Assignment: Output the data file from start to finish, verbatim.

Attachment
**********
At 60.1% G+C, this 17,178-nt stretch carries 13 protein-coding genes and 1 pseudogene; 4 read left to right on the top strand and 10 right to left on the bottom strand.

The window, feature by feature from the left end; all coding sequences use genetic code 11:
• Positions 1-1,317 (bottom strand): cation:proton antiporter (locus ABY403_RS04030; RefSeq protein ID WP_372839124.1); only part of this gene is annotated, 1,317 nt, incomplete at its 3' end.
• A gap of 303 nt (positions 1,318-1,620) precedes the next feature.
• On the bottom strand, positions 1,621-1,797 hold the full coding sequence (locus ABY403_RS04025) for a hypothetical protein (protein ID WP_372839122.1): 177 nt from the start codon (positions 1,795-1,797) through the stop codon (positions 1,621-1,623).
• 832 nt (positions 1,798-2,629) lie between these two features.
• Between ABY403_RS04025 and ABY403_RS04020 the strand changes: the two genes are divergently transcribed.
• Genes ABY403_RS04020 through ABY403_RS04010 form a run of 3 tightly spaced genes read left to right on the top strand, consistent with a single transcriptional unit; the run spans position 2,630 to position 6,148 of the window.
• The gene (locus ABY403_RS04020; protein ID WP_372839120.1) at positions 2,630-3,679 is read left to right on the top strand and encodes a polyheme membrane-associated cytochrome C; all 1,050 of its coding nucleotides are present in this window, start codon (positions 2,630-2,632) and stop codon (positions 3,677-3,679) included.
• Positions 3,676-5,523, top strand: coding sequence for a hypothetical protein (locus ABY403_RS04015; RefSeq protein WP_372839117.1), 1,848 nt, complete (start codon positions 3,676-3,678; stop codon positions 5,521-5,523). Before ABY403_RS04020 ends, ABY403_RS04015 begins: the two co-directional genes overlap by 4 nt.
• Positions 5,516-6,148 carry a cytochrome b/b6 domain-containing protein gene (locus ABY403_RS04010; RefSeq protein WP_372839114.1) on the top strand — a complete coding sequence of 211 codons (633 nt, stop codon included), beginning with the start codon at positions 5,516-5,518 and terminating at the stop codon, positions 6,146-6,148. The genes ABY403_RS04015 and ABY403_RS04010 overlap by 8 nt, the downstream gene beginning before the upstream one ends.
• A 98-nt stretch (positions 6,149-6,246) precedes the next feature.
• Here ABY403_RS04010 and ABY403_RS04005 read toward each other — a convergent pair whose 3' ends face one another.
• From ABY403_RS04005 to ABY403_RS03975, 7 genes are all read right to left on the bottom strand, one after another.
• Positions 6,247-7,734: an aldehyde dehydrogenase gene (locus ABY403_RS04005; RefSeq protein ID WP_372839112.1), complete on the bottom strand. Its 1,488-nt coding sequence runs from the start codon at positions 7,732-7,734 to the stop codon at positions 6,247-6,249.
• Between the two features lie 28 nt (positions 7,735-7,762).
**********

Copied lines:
At 60.1% G+C, this 17,178-nt stretch carries 13 protein-coding genes and 1 pseudogene; 4 read left to right on the top strand and 10 right to left on the bottom strand.

The window, feature by feature from the left end; all coding sequences use genetic code 11:
• Positions 1-1,317 (bottom strand): cation:proton antiporter (locus ABY403_RS04030; RefSeq protein ID WP_372839124.1); only part of this gene is annotated, 1,317 nt, incomplete at its 3' end.
• A gap of 303 nt (positions 1,318-1,620) precedes the next feature.
• On the bottom strand, positions 1,621-1,797 hold the full coding sequence (locus ABY403_RS04025) for a hypothetical protein (protein ID WP_372839122.1): 177 nt from the start codon (positions 1,795-1,797) through the stop codon (positions 1,621-1,623).
• 832 nt (positions 1,798-2,629) lie between these two features.
• Between ABY403_RS04025 and ABY403_RS04020 the strand changes: the two genes are divergently transcribed.
• Genes ABY403_RS04020 through ABY403_RS04010 form a run of 3 tightly spaced genes read left to right on the top strand, consistent with a single transcriptional unit; the run spans position 2,630 to position 6,148 of the window.
• The gene (locus ABY403_RS04020; protein ID WP_372839120.1) at positions 2,630-3,679 is read left to right on the top strand and encodes a polyheme membrane-associated cytochrome C; all 1,050 of its coding nucleotides are present in this window, start codon (positions 2,630-2,632) and stop codon (positions 3,677-3,679) included.
• Positions 3,676-5,523, top strand: coding sequence for a hypothetical protein (locus ABY403_RS04015; RefSeq protein WP_372839117.1), 1,848 nt, complete (start codon positions 3,676-3,678; stop codon positions 5,521-5,523). Before ABY403_RS04020 ends, ABY403_RS04015 begins: the two co-directional genes overlap by 4 nt.
• Positions 5,516-6,148 carry a cytochrome b/b6 domain-containing protein gene (locus ABY403_RS04010; RefSeq protein WP_372839114.1) on the top strand — a complete coding sequence of 211 codons (633 nt, stop codon included), beginning with the start codon at positions 5,516-5,518 and terminating at the stop codon, positions 6,146-6,148. The genes ABY403_RS04015 and ABY403_RS04010 overlap by 8 nt, the downstream gene beginning before the upstream one ends.
• A 98-nt stretch (positions 6,149-6,246) precedes the next feature.
• Here ABY403_RS04010 and ABY403_RS04005 read toward each other — a convergent pair whose 3' ends face one another.
• From ABY403_RS04005 to ABY403_RS03975, 7 genes are all read right to left on the bottom strand, one after another.
• Positions 6,247-7,734: an aldehyde dehydrogenase gene (locus ABY403_RS04005; RefSeq protein ID WP_372839112.1), complete on the bottom strand. Its 1,488-nt coding sequence runs from the start codon at positions 7,732-7,734 to the stop codon at positions 6,247-6,249.
• Between the two features lie 28 nt (positions 7,735-7,762).